UPDATE: Senator Fighting to Keep Cedar Lakes Open

By: Anna Baxter, Michael Clouse Email
By: Anna Baxter, Michael Clouse Email
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UPDATE 10/9/13 @ 6:27 p.m.
JACKSON COUNTY, W.Va. (WSAZ) -- The fight to keep an education center open rages on.

The Cedar Lakes Conference Center in Ripley not only employs about 50 people, but also attracts hundreds of thousands of students and visitors each year.

This is not just a debate over finances, but also a debate over which education is more important: one in a classroom or one in the field.

Just as students dread tests, people on both sides dread the possible outcome.

On Wednesday, the topic came up again at the state school board meeting

The Department of Education needs to cut 7.5 percent of their budget for next year, equating to roughly $8 million.

About $3 million would be saved by closing Cedar Lakes.

On Wednesday afternoon, officials went back and forth trying to figure out how to cut funds without closing the popular retreat location.

A top suggestion is to privatize Cedar Lakes and its $1 million yearly deficit.

"We know, we are absolutely positive that we can generate that additional million dollars, and, or cut some costs to make it an absolute zero balance cost to the state of West Virginia," said State Senator Mitch Carmichael.

Carmichael says one negative of even discussing a closure is the impact it's making on bookings at Cedar Lake. If people think a place is going to close, chances are they're second guessing making a reservation.

A decision will ultimately be made by the state legislature during their next session. That begins in January.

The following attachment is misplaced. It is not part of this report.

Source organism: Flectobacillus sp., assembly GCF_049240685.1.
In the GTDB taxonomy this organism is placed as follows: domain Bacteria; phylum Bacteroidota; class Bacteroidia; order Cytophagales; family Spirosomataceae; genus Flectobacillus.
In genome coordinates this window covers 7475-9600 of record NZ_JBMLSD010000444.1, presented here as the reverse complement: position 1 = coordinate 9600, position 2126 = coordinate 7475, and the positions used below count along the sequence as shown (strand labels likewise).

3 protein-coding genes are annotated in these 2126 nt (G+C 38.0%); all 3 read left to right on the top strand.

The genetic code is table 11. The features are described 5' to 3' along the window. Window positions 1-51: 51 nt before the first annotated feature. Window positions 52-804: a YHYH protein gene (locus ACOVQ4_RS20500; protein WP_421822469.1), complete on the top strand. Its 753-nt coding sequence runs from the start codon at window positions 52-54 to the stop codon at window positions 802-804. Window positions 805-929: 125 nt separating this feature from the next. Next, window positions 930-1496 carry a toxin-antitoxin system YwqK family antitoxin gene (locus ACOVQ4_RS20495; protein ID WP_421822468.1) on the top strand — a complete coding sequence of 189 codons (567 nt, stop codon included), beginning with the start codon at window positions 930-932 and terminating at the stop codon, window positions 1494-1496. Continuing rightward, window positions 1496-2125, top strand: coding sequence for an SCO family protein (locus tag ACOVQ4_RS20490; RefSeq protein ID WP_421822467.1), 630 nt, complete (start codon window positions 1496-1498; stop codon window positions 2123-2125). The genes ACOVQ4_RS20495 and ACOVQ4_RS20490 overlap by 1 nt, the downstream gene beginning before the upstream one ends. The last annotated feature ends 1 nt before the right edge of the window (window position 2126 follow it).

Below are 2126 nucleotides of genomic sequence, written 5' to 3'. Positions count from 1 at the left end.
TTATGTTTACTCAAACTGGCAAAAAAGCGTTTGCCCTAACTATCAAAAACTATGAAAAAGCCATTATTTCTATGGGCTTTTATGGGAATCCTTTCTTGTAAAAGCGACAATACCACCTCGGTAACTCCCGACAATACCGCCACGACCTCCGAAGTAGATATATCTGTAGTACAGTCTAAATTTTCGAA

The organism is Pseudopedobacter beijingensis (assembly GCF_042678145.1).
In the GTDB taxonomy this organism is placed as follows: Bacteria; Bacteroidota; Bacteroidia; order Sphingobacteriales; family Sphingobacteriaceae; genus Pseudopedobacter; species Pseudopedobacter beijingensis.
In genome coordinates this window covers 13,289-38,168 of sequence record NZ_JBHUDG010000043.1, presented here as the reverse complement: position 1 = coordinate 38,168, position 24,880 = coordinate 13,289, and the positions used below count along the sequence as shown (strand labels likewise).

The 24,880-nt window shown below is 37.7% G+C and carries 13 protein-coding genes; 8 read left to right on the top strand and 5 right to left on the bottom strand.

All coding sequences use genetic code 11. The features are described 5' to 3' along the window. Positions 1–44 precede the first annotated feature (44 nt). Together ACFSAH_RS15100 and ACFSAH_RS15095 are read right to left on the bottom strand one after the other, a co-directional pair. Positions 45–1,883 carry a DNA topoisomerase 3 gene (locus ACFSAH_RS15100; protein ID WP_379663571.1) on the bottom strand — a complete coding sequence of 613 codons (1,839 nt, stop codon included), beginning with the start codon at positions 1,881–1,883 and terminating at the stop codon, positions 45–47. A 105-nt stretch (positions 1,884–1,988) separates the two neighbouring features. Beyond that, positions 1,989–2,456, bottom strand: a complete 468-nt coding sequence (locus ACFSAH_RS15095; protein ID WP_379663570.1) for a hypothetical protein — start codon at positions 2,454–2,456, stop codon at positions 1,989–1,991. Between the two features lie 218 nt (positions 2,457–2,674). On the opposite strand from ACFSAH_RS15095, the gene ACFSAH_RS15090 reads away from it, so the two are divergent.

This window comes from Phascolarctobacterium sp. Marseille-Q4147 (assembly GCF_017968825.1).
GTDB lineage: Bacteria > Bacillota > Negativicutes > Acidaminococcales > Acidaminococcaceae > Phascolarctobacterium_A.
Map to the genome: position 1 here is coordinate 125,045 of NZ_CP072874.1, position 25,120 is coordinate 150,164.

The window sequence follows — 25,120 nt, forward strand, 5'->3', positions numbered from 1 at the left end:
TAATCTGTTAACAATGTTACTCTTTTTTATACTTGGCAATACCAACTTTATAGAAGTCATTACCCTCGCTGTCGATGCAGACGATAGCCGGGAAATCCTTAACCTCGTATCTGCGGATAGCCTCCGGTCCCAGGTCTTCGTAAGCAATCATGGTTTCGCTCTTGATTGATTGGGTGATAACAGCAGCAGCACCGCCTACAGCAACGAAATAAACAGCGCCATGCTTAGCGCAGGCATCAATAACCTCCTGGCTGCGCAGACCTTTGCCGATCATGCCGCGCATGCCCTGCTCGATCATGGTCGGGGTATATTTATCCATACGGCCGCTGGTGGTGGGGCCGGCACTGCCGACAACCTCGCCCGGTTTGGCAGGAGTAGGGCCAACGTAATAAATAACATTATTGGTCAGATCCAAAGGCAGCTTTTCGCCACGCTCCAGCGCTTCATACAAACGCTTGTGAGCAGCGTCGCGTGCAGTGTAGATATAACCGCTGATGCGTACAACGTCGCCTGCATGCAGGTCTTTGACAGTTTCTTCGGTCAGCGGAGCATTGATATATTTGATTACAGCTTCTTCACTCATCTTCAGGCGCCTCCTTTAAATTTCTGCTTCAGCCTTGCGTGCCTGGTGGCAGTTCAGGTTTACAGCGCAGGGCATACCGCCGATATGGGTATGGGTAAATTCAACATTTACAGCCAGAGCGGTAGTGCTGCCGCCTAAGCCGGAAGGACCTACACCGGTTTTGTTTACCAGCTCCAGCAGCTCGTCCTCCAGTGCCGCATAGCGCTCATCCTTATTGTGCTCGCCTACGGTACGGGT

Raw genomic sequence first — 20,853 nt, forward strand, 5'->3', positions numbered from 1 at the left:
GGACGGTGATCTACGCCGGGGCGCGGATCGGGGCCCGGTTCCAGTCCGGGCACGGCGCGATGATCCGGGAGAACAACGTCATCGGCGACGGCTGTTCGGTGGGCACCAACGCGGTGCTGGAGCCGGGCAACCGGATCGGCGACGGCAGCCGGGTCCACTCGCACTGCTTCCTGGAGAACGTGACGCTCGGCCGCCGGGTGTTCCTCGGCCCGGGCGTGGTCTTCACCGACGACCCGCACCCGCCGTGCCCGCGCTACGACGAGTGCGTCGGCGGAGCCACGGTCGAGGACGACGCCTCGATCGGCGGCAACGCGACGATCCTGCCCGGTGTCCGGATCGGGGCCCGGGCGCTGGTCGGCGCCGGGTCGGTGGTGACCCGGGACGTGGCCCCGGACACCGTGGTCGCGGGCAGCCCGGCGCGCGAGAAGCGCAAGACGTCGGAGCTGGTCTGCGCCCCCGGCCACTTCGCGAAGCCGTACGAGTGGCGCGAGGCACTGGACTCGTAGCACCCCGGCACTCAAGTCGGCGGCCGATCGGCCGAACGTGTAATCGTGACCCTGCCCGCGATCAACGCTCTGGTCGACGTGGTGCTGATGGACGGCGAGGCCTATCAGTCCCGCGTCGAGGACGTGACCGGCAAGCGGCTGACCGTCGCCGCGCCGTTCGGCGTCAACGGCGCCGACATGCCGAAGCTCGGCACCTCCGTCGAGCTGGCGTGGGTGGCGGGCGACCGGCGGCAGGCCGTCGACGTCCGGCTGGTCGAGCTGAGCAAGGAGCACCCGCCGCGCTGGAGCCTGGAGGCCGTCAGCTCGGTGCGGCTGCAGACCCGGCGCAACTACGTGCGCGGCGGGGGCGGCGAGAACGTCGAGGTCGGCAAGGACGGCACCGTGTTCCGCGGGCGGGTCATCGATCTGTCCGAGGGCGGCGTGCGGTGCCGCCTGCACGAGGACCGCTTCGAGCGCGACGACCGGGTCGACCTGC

Keep clicking on WSAZ.com for the latest information.

JACKSON COUNTY, W.Va. (WSAZ) -- Budget cuts may cause a popular conference center in West Virginia to close its doors next year.

Liza Cordeiro, with the West Virginia Department of Education, tells WSAZ.com the board has submitted its recommendations on how to cut its budget and one of the recommendcations is to turn Cedar Lakes Conference Center in Ripley into a maintaintanace only facility. That means, if this proposal was approved, the lodge and conference center would no longer be open for lodging, meetings and other events.

Back in August several state agencies were asked to cut their budgets by 7.5-percent because the state faces a $300M budget gap for the upcoming fiscal year which begins next July.

"The conference center is a wonderful resource for the state, but the board had to make some touch decisions, Cordeiro said. We need our budget to go straight back into the classroom."

Ripley Mayor Carolyn Rader tells WSAZ.com the news came as a surprise and she hopes the board will reconsider because she feels the center provides a great education tool to the state.

This is only a recommendation. The budget cut proposal still has to go through several steps before it gets final approval.

The conference center has 35 full time employees. The conference center also employees seasonal workers.

Cordeiro says the conference center costs a little more than a million dollars a year.

Keep clicking on WSAZ.com for the latest information.

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